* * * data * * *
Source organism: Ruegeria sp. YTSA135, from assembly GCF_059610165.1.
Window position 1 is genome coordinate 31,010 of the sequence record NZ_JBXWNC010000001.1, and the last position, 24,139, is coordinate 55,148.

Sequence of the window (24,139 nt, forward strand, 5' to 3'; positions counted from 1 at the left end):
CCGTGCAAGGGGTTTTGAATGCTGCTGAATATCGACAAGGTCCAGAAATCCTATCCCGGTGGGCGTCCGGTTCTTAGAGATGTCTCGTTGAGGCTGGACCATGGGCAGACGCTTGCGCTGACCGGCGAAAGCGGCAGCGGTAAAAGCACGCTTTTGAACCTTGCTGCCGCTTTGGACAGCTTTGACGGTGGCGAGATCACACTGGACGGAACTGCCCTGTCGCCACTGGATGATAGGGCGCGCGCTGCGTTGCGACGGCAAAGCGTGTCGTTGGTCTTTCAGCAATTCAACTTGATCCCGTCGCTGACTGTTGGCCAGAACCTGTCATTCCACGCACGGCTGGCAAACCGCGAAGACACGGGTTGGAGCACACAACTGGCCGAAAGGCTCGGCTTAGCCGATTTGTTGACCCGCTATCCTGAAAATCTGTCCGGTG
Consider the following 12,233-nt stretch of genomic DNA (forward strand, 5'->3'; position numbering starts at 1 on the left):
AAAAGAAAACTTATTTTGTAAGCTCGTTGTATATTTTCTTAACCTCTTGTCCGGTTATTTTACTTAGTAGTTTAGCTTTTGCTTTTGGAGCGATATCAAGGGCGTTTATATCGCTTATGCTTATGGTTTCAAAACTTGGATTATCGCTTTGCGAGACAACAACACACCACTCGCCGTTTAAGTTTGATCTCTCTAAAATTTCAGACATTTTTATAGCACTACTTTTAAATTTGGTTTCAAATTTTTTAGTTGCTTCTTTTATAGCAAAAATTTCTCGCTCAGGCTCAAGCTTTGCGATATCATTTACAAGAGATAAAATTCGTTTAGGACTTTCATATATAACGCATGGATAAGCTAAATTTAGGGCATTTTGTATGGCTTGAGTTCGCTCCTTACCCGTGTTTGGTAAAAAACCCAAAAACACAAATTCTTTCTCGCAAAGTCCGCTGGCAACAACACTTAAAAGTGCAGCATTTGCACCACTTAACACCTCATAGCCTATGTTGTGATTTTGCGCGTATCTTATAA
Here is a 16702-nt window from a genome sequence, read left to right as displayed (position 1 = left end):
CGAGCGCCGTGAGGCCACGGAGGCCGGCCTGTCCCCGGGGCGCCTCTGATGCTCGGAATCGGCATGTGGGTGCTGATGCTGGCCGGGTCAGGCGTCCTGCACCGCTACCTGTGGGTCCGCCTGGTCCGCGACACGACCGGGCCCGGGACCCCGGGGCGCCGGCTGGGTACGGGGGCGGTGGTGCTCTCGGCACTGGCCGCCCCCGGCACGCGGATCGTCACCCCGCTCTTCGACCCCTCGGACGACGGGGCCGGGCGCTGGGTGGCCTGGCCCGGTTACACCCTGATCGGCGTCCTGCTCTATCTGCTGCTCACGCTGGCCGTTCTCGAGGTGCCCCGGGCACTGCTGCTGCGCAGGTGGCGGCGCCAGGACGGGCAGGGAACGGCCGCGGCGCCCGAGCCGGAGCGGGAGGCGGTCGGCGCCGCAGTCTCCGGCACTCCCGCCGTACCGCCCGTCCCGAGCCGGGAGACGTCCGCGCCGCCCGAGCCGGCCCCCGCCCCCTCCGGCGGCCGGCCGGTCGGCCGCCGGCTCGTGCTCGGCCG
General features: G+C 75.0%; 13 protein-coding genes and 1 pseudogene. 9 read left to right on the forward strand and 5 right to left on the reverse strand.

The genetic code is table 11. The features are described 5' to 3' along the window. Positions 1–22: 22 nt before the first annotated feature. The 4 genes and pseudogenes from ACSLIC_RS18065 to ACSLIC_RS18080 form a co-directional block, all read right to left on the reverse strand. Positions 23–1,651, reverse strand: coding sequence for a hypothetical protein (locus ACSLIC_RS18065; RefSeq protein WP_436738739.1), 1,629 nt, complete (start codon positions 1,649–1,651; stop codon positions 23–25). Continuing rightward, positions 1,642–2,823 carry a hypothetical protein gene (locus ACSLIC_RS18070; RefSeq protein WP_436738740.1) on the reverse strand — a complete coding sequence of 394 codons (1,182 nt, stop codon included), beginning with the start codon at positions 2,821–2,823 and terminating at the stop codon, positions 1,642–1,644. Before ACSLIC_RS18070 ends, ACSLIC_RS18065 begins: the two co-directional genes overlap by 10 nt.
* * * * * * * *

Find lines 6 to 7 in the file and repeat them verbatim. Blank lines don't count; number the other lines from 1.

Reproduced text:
AAAAGAAAACTTATTTTGTAAGCTCGTTGTATATTTTCTTAACCTCTTGTCCGGTTATTTTACTTAGTAGTTTAGCTTTTGCTTTTGGAGCGATATCAAGGGCGTTTATATCGCTTATGCTTATGGTTTCAAAACTTGGATTATCGCTTTGCGAGACAACAACACACCACTCGCCGTTTAAGTTTGATCTCTCTAAAATTTCAGACATTTTTATAGCACTACTTTTAAATTTGGTTTCAAATTTTTTAGTTGCTTCTTTTATAGCAAAAATTTCTCGCTCAGGCTCAAGCTTTGCGATATCATTTACAAGAGATAAAATTCGTTTAGGACTTTCATATATAACGCATGGATAAGCTAAATTTAGGGCATTTTGTATGGCTTGAGTTCGCTCCTTACCCGTGTTTGGTAAAAAACCCAAAAACACAAATTCTTTCTCGCAAAGTCCGCTGGCAACAACACTTAAAAGTGCAGCATTTGCACCACTTAACACCTCATAGCCTATGTTGTGATTTTGCGCGTATCTTATAA
Here is a 16702-nt window from a genome sequence, read left to right as displayed (position 1 = left end):